The Center for Atmospheric Sciences | » Quantifying the Accuracy of Combined Artificial Intelligence Microwave/Optimal Estimation Infrared Single Footprint All-sky Retrievals in the Planetary Boundary Layer

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  • Quantifying the Accuracy of Combined Artificial Intelligence Microwave/Optimal Estimation Infrared Single Footprint All-sky Retrievals in the Planetary Boundary Layer

    This project primary focus is to assess the accuracy of thermodynamic retrievals in the Planetary Boundary Layer (PBL) using the current generation of satellite-based microwave (MW) and infrared (IR) instruments. When compared to measurements from aircraft and continental US ground based lidar/ceilometers (L/C)networks and global sonde database, will allow us to carry out the assessment over all seasons and under a variety of climate conditions. An important parameter, namely the PBL height (PBLH), will be computed from satellite instrument retrievals using the derivative of the relative humidity with respect to pressure.

    The combined MW and hyperspectral IR sounder thermodynamic retrieval will work at the single field of view IR horizontal resolution (currently 15 km) under heterogeneous cloud conditions. The microwave sounder will provide thermodynamic profiles even if the conditions are cloudy; the infrared sounder will improve the vertical resolution of the retrieved products. The core of the retrieval will be a combination of MIIDAPS-AI, an Artificial Intelligence (AI) based algorithm for the microwave (MW/IR) retrievals, fed into a physically based Optimal Estimation Method (OEM) algorithm coupled to a fast scattering radiative transfer algorithm (RTA) for the infrared retrievals. The novelty of the single footprint infrared (SFPIR) retrieval is the cloud initialization (cloud loading, cloud top/bottom, cloud fraction), using a combination of “best initial fit” clouds from a Numerical Weather Prediction (NWP) model and cloud profiles obtained from the AI/MW retrieval.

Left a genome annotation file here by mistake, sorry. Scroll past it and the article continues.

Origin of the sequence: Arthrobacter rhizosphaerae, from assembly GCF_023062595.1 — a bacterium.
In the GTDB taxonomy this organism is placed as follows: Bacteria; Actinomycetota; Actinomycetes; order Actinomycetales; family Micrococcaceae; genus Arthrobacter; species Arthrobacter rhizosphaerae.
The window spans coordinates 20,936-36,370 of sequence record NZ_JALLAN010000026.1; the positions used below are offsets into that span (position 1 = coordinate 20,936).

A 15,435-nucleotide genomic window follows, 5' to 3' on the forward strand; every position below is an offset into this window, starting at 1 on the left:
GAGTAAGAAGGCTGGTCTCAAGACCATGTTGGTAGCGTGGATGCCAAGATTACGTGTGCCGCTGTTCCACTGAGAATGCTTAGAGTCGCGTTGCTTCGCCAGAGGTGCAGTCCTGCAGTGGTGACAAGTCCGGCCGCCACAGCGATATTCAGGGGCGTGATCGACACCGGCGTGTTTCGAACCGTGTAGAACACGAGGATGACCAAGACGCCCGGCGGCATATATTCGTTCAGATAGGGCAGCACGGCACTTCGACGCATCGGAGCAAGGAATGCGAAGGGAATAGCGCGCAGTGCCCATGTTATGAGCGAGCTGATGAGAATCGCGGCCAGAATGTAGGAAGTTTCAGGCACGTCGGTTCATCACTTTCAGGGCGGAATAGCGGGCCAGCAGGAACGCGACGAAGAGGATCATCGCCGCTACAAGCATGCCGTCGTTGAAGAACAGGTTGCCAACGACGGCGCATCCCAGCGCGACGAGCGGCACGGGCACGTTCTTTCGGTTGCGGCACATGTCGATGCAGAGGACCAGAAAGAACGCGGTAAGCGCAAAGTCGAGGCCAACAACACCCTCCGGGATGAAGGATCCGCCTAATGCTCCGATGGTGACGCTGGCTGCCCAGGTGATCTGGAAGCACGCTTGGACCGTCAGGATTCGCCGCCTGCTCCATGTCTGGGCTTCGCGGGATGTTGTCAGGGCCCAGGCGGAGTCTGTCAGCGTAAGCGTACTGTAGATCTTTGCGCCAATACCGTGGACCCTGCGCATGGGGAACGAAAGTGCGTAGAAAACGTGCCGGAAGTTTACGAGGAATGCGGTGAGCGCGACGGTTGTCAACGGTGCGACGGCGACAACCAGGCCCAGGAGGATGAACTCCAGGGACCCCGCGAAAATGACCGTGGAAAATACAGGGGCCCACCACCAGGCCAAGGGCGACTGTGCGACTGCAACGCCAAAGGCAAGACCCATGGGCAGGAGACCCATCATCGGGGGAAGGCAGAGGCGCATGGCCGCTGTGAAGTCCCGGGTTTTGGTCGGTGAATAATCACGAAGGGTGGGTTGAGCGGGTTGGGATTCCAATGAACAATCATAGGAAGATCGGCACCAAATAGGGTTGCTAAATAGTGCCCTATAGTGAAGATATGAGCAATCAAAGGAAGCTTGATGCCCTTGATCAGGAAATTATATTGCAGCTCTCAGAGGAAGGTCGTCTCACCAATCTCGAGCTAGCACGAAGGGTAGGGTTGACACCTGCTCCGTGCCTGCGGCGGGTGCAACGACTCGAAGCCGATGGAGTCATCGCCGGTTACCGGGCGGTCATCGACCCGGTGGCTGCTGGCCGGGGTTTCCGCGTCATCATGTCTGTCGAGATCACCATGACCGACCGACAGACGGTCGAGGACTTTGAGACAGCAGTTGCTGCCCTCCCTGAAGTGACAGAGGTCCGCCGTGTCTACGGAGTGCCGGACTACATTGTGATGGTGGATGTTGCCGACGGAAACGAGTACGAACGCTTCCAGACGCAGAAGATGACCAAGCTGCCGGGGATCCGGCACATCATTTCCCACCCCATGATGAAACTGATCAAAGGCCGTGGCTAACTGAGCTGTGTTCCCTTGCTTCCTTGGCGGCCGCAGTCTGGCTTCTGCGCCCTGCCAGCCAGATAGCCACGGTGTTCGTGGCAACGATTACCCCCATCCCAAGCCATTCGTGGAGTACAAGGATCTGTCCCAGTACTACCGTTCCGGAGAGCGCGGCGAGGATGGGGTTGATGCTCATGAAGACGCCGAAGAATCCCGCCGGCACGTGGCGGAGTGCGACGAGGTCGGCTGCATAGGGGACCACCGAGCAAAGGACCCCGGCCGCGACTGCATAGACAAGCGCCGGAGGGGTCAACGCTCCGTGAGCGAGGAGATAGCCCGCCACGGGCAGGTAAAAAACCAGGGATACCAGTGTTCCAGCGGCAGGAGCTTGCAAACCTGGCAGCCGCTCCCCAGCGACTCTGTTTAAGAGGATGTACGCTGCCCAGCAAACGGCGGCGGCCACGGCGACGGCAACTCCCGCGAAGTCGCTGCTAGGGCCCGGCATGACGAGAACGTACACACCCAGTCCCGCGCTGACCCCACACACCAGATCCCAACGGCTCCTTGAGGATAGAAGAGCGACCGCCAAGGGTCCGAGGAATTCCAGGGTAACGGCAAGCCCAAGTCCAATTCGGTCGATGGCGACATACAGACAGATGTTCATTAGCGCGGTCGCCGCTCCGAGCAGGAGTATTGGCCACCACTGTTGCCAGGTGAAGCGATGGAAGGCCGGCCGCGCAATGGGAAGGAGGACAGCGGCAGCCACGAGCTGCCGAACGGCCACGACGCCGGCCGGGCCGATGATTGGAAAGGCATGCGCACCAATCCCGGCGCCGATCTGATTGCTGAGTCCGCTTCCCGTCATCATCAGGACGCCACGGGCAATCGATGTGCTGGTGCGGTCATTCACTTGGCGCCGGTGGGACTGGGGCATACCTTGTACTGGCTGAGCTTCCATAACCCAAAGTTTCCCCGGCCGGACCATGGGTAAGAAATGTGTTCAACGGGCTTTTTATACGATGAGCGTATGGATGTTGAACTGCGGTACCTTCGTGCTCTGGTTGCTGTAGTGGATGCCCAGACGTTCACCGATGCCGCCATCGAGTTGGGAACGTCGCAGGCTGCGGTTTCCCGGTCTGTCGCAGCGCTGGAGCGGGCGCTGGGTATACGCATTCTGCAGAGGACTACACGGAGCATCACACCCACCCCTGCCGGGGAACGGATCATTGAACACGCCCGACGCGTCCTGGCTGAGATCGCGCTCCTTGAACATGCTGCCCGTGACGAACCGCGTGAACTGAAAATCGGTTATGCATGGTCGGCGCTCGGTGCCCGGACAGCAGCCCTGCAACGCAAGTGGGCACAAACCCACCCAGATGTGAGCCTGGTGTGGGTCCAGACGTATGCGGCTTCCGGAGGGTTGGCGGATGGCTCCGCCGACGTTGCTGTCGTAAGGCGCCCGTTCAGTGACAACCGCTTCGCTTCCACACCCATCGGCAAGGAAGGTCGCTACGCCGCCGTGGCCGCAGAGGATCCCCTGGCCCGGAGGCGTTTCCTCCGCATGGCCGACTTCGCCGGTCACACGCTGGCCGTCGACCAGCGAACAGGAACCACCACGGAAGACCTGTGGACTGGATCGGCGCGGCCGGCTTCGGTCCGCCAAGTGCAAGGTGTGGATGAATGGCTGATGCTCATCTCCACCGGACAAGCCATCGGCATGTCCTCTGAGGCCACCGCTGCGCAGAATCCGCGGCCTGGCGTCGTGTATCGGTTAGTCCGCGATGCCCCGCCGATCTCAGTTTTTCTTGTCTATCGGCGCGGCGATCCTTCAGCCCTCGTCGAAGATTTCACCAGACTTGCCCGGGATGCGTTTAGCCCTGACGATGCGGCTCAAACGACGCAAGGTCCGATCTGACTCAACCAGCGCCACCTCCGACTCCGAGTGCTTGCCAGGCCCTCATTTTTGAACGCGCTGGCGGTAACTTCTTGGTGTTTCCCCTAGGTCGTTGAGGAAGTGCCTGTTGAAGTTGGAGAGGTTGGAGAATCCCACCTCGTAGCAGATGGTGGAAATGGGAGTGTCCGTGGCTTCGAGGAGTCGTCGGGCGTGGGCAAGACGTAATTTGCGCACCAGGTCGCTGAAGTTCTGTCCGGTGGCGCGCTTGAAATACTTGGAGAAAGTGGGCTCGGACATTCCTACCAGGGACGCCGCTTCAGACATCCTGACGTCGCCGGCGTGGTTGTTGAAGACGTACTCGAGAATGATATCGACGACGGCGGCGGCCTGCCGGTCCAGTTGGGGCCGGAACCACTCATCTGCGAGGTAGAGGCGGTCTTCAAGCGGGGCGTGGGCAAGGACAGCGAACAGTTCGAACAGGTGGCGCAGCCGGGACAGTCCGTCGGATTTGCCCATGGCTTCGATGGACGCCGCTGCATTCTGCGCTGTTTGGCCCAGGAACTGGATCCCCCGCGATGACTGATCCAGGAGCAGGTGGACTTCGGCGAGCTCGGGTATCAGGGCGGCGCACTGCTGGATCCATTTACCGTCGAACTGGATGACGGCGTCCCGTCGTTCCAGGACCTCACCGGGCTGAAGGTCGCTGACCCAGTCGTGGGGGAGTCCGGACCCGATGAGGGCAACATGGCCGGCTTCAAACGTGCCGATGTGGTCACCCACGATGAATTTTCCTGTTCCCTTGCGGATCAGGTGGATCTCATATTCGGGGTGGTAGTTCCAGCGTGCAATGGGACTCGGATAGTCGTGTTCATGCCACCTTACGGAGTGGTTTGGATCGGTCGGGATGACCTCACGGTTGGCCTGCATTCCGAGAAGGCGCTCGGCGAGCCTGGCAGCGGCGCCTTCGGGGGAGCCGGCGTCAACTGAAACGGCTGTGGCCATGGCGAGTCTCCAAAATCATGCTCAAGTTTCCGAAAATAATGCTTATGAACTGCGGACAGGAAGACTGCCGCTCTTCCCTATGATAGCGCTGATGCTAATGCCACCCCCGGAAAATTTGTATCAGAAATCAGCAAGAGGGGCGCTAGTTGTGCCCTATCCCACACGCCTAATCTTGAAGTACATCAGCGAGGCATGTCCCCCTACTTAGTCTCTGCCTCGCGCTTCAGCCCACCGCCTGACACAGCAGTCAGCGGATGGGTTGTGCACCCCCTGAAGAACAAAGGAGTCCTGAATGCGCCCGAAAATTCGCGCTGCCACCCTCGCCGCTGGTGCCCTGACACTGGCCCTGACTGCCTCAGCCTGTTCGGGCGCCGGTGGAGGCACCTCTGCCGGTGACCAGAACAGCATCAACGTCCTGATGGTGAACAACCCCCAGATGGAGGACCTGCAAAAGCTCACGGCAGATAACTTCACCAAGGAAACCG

The flexibility of the AI retrieval will allow us to switch between generating AI MW only, AI MW+IR or AI IR only profiles as initialization for the physically based SFPIR retrieval. The modular design of the AI(MW/IR)/SFPIR code will allow us to easily switch between sensor pairs such as NOAA’s Cross Track Infrared Sounder (CrIS) and the Advanced Technology Microwave Sounder (ATMS) on the Suomi and JPSS satellites, or the Atmospheric Infrared Sounder (AIRS) and the Advanced Microwave Sounding Unit (AMSU) on board NASA’s Aqua satellite. We anticipate that our methodology will immediately achieve the following improvements over existing IR sounder products (AIRS L2, AIRS and CriS NUCAPS): (a) retrievals at the native resolution of the sounders (15 km) instead of the 3×3 45 km footprint currently achieved using cloud clearing (b) improved yield of retrievals (currently 60% globally) and easier quantification of quality assurance (using the degrees of freedom).

    Validation and quantification of PBL parameters will use a combination of radiosondes, aircraft and ground based (L/C) data. Thermodynamic profile validation will include radiosonde data (from Global Climate Observing System (GCOS) Reference Upper-Air Network (GRUAN)), DOE Atmospheric Radiation Measurements, profiles from ground-based (L/C) and MW radiometer data, lidar profiles from airborne instruments and AIRS and CriS L2 products.

    Importantly, in line with the requirements of this call, we will also have access to water vapor and aerosol extinction profiles from the NASA Langley’s aircraft-borne High Altitude Lidar Observatory (HALO). We have combined experience in using AI based algorithms to detect boundary layer thickness from lidars and will apply this knowledge to studying the thermodynamic retrievals from the combined AI(MW/IR)/SFPIR retrieval. This project is contributing to NASA’s Decadal Survey Incubation program as recommended in the 2017 Earth Science Decadal Survey.